Teens Now: Stanford sophomore Madeleine Salem educates youth about mental health

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For young people, mental health has been a constant focus of attention, not only in a high school setting, but also in lower levels of education, including elementary school students. According to a study by the Pew Research Center, 70% of teens see anxiety and depression as a major problem among their peers. For Madeleine Salem, this awareness triggered action.

Now a sophomore at Stanford University, Salem created The Purple Hydrangea Project, a nonprofit focused on improving mental health support and resources, in high school.

“The changes I wanted to make were a lot more local, a lot more focused on a certain demographic, they’re young children,” she said. “Our main goal is to fight to eliminate the stigma surrounding mental health and ultimately foster an environment of understanding where everyone can feel safe asking for help without fear of being judged, ignored. or rejected. ”

The organization organizes projects within the community for elementary school students to spread more importance and awareness about mental health.

Over the summer, the team visited elementary school districts and campaigned for more mental health programs and projects. In one school district, they formed a partnership with the district health director and behavioral counselors, where the team were invited to present behavioral health classes in local elementary schools.

Not only has the scope of their projects expanded, but the team has also grown significantly throughout their year and a half of operation. Although they started with a team of 10 to 11 high school students, they grew to 70 members. The organization Instagram pages also has 1.6K subscribers.

“We also have chapters being created across the country; we currently have two running in Southern California, ”Salem said. “These chapters started out in high schools and operate under the parent organization of The Purple Hydrangea Project, but they are carrying out mental health projects even more localized in their own communities.”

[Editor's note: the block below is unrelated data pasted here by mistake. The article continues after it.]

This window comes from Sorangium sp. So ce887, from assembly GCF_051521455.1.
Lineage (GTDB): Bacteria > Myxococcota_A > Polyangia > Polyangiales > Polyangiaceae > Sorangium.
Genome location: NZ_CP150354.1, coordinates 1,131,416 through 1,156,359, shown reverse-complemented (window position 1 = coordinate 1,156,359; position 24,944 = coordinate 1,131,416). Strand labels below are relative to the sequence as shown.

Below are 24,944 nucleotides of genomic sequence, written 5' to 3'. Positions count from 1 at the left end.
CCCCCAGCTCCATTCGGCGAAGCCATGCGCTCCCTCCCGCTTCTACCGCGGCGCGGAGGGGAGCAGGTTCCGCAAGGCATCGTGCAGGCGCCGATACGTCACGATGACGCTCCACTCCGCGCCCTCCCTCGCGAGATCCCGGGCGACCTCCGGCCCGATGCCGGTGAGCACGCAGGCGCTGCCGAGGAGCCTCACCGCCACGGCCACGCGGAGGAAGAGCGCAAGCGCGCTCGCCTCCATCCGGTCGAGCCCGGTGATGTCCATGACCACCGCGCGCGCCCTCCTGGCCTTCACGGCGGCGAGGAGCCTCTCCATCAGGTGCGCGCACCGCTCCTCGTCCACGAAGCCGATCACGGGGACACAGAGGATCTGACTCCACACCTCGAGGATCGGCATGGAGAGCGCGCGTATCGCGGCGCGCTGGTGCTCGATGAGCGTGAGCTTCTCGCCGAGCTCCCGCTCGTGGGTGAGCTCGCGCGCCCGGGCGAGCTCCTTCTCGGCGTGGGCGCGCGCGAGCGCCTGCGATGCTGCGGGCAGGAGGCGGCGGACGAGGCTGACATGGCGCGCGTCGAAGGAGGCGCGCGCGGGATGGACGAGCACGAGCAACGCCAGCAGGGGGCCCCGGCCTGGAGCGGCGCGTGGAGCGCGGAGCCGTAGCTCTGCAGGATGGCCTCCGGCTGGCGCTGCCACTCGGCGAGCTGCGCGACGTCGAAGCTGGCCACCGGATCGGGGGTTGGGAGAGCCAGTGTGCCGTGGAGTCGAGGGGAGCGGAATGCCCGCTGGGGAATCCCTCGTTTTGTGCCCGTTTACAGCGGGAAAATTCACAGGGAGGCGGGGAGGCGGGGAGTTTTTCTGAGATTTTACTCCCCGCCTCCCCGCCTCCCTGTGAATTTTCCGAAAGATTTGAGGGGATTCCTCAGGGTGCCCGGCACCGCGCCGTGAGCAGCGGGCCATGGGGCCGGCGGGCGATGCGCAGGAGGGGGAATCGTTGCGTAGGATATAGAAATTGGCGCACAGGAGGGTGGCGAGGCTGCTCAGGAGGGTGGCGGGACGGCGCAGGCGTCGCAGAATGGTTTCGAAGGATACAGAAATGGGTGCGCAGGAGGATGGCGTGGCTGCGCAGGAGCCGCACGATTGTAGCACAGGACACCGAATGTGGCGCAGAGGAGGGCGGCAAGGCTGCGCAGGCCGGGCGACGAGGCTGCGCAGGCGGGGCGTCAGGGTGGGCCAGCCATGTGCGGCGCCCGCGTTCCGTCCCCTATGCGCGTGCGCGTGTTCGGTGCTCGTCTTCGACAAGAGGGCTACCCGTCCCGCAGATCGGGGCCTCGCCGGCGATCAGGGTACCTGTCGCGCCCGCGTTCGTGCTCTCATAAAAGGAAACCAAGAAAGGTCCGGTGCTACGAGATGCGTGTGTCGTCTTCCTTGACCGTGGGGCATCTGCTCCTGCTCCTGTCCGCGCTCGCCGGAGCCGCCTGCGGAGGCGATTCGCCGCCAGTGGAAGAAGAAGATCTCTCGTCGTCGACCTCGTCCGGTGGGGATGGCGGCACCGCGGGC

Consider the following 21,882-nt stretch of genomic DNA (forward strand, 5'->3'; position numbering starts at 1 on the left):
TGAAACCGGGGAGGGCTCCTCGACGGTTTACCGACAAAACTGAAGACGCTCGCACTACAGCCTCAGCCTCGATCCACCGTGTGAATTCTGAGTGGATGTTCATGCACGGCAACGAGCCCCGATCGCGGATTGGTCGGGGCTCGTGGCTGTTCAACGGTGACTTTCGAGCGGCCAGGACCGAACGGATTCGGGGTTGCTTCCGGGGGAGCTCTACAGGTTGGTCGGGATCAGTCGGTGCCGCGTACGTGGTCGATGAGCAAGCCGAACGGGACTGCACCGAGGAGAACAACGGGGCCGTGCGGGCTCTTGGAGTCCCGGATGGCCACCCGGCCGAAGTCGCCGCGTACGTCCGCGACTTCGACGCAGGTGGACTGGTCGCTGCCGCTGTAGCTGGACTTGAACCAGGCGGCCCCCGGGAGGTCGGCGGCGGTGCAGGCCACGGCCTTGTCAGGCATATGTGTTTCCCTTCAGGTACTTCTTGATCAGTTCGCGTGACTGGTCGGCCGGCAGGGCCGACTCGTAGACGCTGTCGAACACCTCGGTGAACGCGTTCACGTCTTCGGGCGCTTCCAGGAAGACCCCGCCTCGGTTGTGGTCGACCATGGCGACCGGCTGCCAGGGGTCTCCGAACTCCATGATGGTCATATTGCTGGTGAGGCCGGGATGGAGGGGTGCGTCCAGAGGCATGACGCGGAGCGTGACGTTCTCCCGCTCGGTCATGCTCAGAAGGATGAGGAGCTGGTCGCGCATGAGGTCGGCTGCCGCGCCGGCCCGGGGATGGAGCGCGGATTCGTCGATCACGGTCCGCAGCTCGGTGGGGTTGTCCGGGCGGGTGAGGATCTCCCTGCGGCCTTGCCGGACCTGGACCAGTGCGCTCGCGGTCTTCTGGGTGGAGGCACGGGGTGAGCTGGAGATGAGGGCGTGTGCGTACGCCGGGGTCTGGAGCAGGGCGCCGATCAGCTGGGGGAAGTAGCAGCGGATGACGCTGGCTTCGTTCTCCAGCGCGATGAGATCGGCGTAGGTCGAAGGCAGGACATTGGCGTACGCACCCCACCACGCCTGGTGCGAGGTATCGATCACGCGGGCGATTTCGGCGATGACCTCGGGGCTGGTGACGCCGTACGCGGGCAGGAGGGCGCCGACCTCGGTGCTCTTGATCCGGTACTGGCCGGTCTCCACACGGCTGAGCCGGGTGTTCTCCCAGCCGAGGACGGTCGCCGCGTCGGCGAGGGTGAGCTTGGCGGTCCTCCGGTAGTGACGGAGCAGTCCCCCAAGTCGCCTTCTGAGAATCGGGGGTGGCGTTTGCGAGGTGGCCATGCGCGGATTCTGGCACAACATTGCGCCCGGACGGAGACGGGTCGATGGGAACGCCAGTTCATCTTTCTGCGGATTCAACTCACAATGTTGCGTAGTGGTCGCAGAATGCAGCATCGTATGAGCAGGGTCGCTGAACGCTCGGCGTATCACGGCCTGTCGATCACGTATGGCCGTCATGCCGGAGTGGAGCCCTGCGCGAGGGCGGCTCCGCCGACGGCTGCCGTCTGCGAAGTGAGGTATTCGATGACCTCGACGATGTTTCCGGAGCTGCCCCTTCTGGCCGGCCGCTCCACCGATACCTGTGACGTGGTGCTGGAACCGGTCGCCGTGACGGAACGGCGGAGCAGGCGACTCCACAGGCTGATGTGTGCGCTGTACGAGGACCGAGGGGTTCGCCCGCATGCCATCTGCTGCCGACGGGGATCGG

During the pandemic, Salem also fostered a partnership with Simply neuroscience, a non-profit organization that mobilizes conferences and projects to increase student interest in neuroscience and psychology.

“We spoke at their Simply Neuroscience conference this summer and we just continue to develop other projects that fall within our mission,” she said. “I feel like people want to help, but they just don’t know. So we’re just trying to create courses that can help people fill those gaps, so that they can then help their loved ones when they are going through mental health crises. “

However, as The Purple Hydrangea project has grown, Salem says that one of the most significant projects she started was when the organization was first established.

One of the team members had completed an internship in a classroom with mentally disabled children and shared his experience with the rest of the team. The members then decided to raise money from donations to organize a toy drive for this class.

“These kids sometimes grow up in difficult families where they can’t really get what they want. It’s like a tough situation to go through, so being able to give them something and see the look on their faces at the reception was really, really rewarding to see, ”said Salem.

In addition to working with the elementary level, the team also hosted presentations at colleges, one of them being California State University, Los Angeles.

“We pretty much did a presentation on self-care, self-management, and strategies on how to put certain coping mechanisms in place,” she said. “It was really cool to see people interacting, sharing their own experiences, hearing the discussions that arose and people learning from each other about what they can do to take better care of themselves.”

The organization has also partnered with a publishing house to produce a book destigmatizing mental health in various communities. Speaking to the future, Salem says she hopes to advance the organization’s mission while continuing to diversify the depth of projects.

“Creating a sense of belonging to the community is a priority for us. I want to continue to share people’s mental health journeys to promote empathy and a better understanding of these issues, ”said Salem.



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